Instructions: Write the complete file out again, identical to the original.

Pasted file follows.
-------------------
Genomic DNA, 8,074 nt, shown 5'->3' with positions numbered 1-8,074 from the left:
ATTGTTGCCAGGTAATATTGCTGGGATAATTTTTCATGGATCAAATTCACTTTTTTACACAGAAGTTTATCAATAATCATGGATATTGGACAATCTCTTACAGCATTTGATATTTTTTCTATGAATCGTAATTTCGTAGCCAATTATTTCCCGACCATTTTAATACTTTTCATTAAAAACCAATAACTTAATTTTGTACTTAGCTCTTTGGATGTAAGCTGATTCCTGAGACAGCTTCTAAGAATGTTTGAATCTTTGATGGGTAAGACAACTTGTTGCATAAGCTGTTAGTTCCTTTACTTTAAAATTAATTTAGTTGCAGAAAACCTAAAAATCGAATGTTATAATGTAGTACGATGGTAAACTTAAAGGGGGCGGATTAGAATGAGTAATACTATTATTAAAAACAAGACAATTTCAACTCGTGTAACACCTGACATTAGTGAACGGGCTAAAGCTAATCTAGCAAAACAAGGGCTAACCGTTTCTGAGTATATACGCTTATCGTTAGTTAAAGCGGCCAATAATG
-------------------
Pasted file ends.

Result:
Genomic DNA, 8,074 nt, shown 5'->3' with positions numbered 1-8,074 from the left:
ATTGTTGCCAGGTAATATTGCTGGGATAATTTTTCATGGATCAAATTCACTTTTTTACACAGAAGTTTATCAATAATCATGGATATTGGACAATCTCTTACAGCATTTGATATTTTTTCTATGAATCGTAATTTCGTAGCCAATTATTTCCCGACCATTTTAATACTTTTCATTAAAAACCAATAACTTAATTTTGTACTTAGCTCTTTGGATGTAAGCTGATTCCTGAGACAGCTTCTAAGAATGTTTGAATCTTTGATGGGTAAGACAACTTGTTGCATAAGCTGTTAGTTCCTTTACTTTAAAATTAATTTAGTTGCAGAAAACCTAAAAATCGAATGTTATAATGTAGTACGATGGTAAACTTAAAGGGGGCGGATTAGAATGAGTAATACTATTATTAAAAACAAGACAATTTCAACTCGTGTAACACCTGACATTAGTGAACGGGCTAAAGCTAATCTAGCAAAACAAGGGCTAACCGTTTCTGAGTATATACGCTTATCGTTAGTTAAAGCGGCCAATAATG